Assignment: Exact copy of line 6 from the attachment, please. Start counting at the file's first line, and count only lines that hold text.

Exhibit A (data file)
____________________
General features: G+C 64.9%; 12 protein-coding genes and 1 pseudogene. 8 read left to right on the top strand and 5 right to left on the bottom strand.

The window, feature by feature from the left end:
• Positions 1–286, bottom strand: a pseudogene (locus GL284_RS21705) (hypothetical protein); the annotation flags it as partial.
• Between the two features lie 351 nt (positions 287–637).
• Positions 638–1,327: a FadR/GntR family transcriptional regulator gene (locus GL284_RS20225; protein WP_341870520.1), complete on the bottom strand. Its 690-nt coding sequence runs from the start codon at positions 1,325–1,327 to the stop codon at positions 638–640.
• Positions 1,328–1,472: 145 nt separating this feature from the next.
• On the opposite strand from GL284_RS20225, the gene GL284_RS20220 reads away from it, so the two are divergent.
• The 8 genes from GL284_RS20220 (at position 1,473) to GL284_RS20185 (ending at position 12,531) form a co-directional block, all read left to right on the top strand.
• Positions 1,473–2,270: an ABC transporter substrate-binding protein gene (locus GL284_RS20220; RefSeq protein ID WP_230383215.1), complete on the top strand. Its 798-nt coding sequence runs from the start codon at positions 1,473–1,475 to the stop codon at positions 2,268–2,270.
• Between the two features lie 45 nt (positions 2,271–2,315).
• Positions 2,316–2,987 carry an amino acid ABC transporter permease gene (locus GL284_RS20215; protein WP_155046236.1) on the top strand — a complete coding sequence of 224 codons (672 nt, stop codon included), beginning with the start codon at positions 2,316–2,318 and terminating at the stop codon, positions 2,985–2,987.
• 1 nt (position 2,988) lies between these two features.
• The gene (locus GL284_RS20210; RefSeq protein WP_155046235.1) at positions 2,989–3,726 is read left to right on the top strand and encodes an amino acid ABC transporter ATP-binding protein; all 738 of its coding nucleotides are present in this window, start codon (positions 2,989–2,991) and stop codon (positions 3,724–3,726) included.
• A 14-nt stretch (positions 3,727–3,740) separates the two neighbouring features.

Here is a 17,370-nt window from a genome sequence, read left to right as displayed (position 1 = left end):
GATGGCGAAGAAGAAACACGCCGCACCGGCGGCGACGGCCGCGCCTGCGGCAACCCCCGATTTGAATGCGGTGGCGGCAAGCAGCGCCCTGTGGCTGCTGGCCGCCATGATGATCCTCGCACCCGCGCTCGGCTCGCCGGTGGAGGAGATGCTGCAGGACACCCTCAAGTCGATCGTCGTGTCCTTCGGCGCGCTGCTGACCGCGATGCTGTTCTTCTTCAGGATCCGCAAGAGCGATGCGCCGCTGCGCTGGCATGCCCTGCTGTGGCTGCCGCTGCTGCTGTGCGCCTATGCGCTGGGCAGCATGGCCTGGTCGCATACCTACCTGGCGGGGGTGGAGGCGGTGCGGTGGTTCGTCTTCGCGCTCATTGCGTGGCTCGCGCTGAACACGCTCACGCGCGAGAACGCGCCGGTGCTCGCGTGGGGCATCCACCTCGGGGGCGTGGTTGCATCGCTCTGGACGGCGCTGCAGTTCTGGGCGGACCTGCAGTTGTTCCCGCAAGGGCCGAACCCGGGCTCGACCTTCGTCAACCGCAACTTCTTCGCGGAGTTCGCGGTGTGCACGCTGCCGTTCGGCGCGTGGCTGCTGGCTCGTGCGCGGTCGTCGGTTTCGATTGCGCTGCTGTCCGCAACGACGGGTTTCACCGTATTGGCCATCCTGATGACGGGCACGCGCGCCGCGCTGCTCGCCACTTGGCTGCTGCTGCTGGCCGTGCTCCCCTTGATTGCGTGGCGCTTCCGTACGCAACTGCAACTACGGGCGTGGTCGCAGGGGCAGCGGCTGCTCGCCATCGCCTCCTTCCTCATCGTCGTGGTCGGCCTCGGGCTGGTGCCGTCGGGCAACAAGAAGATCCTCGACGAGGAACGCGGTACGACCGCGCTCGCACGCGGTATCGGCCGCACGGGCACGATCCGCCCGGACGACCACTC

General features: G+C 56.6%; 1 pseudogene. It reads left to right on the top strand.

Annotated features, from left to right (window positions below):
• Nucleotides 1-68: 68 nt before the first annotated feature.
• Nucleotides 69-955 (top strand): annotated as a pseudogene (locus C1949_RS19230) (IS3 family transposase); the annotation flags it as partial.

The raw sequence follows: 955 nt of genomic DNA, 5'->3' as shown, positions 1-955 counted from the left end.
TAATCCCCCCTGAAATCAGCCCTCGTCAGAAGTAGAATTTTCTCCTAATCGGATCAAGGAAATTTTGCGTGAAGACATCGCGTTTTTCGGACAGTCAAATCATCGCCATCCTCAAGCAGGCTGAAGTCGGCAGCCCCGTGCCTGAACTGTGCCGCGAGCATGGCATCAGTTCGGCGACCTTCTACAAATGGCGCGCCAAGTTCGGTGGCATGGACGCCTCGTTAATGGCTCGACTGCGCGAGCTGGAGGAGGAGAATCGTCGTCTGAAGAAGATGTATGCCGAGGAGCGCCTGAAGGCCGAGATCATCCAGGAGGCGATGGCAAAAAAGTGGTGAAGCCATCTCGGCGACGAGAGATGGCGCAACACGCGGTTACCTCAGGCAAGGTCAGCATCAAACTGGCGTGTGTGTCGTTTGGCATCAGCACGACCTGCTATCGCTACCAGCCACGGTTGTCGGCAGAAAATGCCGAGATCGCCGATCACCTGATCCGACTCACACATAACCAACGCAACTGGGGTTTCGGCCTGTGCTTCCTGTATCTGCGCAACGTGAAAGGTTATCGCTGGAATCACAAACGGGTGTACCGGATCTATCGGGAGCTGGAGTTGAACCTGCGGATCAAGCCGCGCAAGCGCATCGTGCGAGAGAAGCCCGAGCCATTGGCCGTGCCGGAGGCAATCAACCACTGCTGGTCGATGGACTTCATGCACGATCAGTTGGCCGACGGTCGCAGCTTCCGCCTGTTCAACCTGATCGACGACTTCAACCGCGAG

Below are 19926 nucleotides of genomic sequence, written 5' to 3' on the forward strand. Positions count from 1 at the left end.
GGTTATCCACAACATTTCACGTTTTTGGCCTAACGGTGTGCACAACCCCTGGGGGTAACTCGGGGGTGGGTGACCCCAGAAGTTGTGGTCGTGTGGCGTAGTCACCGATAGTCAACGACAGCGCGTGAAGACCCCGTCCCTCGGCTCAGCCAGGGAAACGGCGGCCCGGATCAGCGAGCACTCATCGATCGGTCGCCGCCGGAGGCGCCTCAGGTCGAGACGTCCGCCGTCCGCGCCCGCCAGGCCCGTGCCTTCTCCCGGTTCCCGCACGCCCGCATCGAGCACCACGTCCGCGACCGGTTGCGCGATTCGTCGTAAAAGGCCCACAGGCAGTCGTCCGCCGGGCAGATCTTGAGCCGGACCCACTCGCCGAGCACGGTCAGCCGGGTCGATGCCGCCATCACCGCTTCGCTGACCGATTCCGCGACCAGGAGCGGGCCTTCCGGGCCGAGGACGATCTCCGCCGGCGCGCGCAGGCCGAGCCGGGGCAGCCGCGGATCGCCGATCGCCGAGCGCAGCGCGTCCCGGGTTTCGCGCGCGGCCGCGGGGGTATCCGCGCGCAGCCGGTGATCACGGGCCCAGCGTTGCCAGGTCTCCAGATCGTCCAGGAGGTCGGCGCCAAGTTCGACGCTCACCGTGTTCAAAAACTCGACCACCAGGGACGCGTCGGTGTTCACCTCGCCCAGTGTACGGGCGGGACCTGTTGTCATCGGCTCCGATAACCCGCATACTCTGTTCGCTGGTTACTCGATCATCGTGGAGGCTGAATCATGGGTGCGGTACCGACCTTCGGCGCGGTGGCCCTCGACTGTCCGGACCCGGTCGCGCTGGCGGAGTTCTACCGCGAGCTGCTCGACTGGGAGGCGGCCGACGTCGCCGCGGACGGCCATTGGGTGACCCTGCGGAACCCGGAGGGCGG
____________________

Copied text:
• Positions 1,328–1,472: 145 nt separating this feature from the next.